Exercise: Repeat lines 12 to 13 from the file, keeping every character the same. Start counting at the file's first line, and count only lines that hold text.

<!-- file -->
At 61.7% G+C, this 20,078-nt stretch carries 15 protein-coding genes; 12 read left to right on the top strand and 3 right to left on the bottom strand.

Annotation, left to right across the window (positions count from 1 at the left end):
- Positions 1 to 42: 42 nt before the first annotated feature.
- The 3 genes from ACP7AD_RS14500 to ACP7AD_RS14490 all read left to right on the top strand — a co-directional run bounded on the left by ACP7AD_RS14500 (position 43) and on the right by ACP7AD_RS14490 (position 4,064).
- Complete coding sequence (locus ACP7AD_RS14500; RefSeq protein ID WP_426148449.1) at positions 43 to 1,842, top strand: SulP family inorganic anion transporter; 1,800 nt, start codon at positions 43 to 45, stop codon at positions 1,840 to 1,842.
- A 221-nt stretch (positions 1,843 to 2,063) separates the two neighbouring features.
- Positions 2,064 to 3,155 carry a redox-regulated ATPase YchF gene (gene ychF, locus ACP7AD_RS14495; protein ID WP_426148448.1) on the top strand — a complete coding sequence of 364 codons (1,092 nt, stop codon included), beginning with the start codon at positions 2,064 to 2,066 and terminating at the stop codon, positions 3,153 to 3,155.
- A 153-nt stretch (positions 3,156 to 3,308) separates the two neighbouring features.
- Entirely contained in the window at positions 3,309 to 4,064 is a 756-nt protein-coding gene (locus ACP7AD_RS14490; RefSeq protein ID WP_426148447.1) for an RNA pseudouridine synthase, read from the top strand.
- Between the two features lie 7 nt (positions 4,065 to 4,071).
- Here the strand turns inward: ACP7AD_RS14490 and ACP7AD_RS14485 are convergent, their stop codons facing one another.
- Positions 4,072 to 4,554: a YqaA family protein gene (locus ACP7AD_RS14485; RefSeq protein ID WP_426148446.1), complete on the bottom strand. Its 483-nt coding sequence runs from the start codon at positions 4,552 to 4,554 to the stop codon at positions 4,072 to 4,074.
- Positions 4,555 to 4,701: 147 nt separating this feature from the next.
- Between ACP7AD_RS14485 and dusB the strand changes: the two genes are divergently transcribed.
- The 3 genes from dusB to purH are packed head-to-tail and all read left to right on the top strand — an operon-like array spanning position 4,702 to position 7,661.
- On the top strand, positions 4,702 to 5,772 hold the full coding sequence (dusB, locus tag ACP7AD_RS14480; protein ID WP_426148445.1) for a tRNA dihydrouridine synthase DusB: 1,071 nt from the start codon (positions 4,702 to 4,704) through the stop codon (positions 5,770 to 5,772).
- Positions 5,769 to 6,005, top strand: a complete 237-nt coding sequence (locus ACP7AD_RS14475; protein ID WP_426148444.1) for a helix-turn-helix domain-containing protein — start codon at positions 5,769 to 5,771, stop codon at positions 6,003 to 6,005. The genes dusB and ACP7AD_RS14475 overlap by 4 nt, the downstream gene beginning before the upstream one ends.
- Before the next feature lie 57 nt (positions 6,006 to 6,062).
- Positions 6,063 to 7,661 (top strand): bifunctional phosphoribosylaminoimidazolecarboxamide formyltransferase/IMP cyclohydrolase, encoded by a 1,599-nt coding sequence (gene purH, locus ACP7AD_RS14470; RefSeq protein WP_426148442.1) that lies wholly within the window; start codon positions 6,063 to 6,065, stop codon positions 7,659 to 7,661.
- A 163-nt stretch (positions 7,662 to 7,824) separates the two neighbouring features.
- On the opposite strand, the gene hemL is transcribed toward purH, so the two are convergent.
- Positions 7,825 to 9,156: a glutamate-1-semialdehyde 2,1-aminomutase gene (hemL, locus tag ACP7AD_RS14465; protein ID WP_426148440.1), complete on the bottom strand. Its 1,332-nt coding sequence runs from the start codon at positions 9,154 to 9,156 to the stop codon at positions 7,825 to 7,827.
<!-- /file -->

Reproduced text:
- Positions 4,072 to 4,554: a YqaA family protein gene (locus ACP7AD_RS14485; RefSeq protein ID WP_426148446.1), complete on the bottom strand. Its 483-nt coding sequence runs from the start codon at positions 4,552 to 4,554 to the stop codon at positions 4,072 to 4,074.
- Positions 4,555 to 4,701: 147 nt separating this feature from the next.